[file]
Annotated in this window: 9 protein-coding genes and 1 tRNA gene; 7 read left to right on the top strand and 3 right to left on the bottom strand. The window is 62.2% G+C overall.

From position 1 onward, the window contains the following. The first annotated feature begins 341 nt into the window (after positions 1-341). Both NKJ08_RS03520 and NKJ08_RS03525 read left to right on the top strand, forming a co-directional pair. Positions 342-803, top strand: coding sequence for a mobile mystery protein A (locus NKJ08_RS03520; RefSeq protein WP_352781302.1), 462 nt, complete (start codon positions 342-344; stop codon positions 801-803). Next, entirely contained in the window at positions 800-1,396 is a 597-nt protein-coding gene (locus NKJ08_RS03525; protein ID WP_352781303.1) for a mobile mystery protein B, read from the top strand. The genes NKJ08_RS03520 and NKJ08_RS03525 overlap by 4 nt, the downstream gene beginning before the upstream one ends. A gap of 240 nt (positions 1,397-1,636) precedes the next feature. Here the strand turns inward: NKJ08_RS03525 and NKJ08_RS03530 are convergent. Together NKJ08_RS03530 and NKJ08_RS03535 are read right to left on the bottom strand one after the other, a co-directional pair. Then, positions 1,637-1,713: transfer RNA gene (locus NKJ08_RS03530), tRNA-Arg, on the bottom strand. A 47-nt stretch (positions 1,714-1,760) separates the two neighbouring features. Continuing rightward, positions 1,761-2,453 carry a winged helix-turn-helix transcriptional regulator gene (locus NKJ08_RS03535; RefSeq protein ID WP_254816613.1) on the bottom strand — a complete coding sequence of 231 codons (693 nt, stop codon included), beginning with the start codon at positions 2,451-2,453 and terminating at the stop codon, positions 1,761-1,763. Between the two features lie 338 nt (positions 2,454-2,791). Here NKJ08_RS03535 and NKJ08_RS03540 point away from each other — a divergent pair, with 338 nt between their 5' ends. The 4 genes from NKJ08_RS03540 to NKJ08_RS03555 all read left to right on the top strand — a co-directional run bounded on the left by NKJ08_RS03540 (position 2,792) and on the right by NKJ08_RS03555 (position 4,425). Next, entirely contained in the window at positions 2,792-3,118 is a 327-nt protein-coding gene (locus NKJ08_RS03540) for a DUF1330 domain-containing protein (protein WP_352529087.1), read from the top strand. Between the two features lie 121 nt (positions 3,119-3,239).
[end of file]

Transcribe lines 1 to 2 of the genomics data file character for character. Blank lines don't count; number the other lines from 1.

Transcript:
Annotated in this window: 9 protein-coding genes and 1 tRNA gene; 7 read left to right on the top strand and 3 right to left on the bottom strand. The window is 62.2% G+C overall.

From position 1 onward, the window contains the following. The first annotated feature begins 341 nt into the window (after positions 1-341). Both NKJ08_RS03520 and NKJ08_RS03525 read left to right on the top strand, forming a co-directional pair. Positions 342-803, top strand: coding sequence for a mobile mystery protein A (locus NKJ08_RS03520; RefSeq protein WP_352781302.1), 462 nt, complete (start codon positions 342-344; stop codon positions 801-803). Next, entirely contained in the window at positions 800-1,396 is a 597-nt protein-coding gene (locus NKJ08_RS03525; protein ID WP_352781303.1) for a mobile mystery protein B, read from the top strand. The genes NKJ08_RS03520 and NKJ08_RS03525 overlap by 4 nt, the downstream gene beginning before the upstream one ends. A gap of 240 nt (positions 1,397-1,636) precedes the next feature. Here the strand turns inward: NKJ08_RS03525 and NKJ08_RS03530 are convergent. Together NKJ08_RS03530 and NKJ08_RS03535 are read right to left on the bottom strand one after the other, a co-directional pair. Then, positions 1,637-1,713: transfer RNA gene (locus NKJ08_RS03530), tRNA-Arg, on the bottom strand. A 47-nt stretch (positions 1,714-1,760) separates the two neighbouring features. Continuing rightward, positions 1,761-2,453 carry a winged helix-turn-helix transcriptional regulator gene (locus NKJ08_RS03535; RefSeq protein ID WP_254816613.1) on the bottom strand — a complete coding sequence of 231 codons (693 nt, stop codon included), beginning with the start codon at positions 2,451-2,453 and terminating at the stop codon, positions 1,761-1,763. Between the two features lie 338 nt (positions 2,454-2,791). Here NKJ08_RS03535 and NKJ08_RS03540 point away from each other — a divergent pair, with 338 nt between their 5' ends. The 4 genes from NKJ08_RS03540 to NKJ08_RS03555 all read left to right on the top strand — a co-directional run bounded on the left by NKJ08_RS03540 (position 2,792) and on the right by NKJ08_RS03555 (position 4,425). Next, entirely contained in the window at positions 2,792-3,118 is a 327-nt protein-coding gene (locus NKJ08_RS03540) for a DUF1330 domain-containing protein (protein WP_352529087.1), read from the top strand. Between the two features lie 121 nt (positions 3,119-3,239).